I’m using helmfile to install a chart that I’ve written myself. Currently, I keep all of my values files in the same directory as my
helmfile.yaml, and the chart itself has no values files (just
templates/ and a
Should some of the values live in the helm chart, or does it make sense to keep them all alongside the helmfile like I’m currently doing?
I think it depends on how you’re using the chart. I have a chart we use for deploying a bunch of different apps, and the chart has a values file with default values.
Then I have a folder of values files with a file for each app. In those values files I only stuff that is different from what’s in the chart’s values.yaml file.
I like this approach as it makes it easy to see what things can be customized by looking at the chart’s values.yaml file.
The other thing I like about having a values file in the chart is with this vscode extension I can get autocomplete for stuff in values.yaml.
Extension for Visual Studio Code - This extension provides intellisense for helm templates
very cool, thanks for the insight! and for sharing that extension, that’s really cool
I don’t claim that the way I’m doing it is the “right way” by any means, just that it’s what we do and it’s working for us.
yeah it seems like there is no right way so that’s helpful to hear
I’m keeping a separate values file per application, just at the helmfile level rather than the chart level
helmfile seems to be an interesting mix of “do what you want” and “no, that’s not how you do that thing.”
yeah. I think the hardest part for me is that
1) helm documentation is so-so 2) a lot of helm’s functionality depends on understanding Go templating, as well as Sprig functions 3) helmfile has a ton of overlap with helm and it’s hard to see the differences and when to use what
It would be really helpful to have a “common practices” guide for Helm rather than “here ya go, good luck”
A chart should generally always have a default
values.yaml within it that can be used with tools like
helm-docs to document the chart’s interface (how people can use it and override things). All values are easily overridable by passing in your own customisations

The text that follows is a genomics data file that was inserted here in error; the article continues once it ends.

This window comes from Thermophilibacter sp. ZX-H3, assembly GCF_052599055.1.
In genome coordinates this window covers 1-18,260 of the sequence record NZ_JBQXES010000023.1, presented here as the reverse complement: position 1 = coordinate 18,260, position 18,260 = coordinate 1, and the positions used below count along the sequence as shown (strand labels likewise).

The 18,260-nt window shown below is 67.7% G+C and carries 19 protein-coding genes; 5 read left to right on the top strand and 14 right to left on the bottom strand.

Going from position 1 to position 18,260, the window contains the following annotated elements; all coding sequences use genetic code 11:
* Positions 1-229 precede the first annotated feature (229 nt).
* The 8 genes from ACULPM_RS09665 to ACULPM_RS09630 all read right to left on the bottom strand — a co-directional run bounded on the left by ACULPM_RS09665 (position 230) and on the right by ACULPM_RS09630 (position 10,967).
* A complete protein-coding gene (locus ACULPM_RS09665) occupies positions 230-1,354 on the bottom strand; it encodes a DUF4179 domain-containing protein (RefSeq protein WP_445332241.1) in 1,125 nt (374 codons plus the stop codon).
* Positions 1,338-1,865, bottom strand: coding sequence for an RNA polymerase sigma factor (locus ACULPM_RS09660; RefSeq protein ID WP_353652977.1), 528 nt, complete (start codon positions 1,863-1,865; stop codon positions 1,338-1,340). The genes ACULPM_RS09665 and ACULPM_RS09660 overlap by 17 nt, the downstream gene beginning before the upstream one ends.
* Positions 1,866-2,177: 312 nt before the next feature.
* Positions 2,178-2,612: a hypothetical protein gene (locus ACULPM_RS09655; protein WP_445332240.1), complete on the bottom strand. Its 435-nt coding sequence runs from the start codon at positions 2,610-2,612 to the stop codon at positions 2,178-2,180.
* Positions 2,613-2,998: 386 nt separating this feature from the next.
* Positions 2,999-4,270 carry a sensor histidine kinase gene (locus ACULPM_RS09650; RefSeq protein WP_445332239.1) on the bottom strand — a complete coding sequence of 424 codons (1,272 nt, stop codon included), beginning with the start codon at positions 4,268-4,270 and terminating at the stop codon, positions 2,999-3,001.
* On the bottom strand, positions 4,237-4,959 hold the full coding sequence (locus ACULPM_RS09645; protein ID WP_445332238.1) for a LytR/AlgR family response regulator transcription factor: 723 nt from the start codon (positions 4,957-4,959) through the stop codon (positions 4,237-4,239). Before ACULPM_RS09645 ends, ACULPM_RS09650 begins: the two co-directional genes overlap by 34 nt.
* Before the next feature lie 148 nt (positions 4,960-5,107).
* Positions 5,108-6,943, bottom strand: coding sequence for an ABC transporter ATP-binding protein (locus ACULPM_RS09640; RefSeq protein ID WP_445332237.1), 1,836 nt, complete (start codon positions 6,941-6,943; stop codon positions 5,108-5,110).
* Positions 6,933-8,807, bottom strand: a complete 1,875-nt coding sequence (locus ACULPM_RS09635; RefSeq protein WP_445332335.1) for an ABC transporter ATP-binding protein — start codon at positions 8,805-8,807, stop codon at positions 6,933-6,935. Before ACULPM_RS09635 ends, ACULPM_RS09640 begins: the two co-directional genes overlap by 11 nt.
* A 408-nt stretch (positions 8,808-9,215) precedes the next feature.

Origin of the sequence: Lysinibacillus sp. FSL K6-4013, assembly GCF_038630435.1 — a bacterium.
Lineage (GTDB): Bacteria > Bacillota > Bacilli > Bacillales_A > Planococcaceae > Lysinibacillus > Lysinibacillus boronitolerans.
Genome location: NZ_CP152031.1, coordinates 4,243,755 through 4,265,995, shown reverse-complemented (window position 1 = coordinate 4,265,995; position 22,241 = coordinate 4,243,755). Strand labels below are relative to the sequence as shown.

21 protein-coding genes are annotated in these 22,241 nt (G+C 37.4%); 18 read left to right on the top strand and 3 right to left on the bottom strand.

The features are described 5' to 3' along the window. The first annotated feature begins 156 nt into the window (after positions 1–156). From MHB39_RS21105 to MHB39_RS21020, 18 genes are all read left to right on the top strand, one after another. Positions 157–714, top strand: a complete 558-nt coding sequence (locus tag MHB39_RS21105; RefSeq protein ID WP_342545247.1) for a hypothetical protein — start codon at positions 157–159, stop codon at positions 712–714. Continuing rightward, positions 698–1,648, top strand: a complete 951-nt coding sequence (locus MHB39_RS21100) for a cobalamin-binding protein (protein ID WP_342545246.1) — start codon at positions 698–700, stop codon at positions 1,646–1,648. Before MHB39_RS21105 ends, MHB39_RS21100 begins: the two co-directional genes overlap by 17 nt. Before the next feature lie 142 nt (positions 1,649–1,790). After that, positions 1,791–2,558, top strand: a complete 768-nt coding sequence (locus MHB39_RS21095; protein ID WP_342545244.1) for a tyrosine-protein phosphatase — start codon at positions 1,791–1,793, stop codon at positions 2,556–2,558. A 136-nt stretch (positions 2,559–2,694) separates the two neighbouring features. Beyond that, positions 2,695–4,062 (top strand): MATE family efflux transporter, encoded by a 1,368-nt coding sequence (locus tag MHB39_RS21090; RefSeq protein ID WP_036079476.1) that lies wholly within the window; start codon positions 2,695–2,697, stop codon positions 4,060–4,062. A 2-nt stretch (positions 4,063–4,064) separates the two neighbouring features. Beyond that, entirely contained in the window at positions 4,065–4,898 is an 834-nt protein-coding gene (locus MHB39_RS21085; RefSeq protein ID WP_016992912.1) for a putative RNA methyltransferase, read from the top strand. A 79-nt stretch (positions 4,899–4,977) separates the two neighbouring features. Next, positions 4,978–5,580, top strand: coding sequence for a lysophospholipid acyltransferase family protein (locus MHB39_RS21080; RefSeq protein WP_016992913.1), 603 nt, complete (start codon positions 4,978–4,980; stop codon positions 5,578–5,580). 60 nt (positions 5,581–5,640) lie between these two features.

helm ... -f ... or
helm ... --set ... (or values set or loaded in
helmfile )- basically aim to be able to
helm template your chart with no inputs and get something sensible out.
A quick guide on Chart templates.
Also, if things are simple enough, the
raw chart is a good option: https://github.com/helm/charts/tree/master/incubator/raw - although over-use of it, or trying to create an application deployment from it is probably a “smell”.
Thanks @tim.j.birkett! I hadn’t thought of the chart’s
values.yaml documenting the interface, which is super important. I also didn’t know about
helm-docs so thanks for sharing
No problem I’ve recently been neck deep in YAML and sprig/go templating and implementing lots of things like chart “auditing” with https://github.com/FairwindsOps/polaris and helm unit testing… all good fun… and YAML.
Validation of best practices in your Kubernetes clusters
hello new here :wave:
does that work for
helm3 , if yes how?
the source code in
pkg/state/state.go is just passing on the flag, and not doing anything else. it won’t work with helm 3 right? it doesn’t when i do from
helm3 ‘s cli.
the actual problem im trying to solve is, in case if you can help this directly:
• im creating helm-as-a-service (by wrapping helm3 binary behind a fastapi server), for deployments via API. similar to this and this project, where there’d be frequent need to refresh, soft-restart (graceful replace old with new) the pods by pulling fresh image and doing rollout and no values.yaml changes.
◦ if you thought
kubectl rollout restart svc/blah-blah would work, im thinking same. but
helm install release chart ‘s release and chart name exactly don’t match the kubectl pod name. also there might be lot of too many pod replicas and pod dependencies as well.
• the best thing i could have is: ◦ 1. helm command for soft-restarting a release (with chart dependencies) ◦ 2. helm command for soft-restarting a release (without chart dependencies). but they don’t exist.
thanks if you read this far!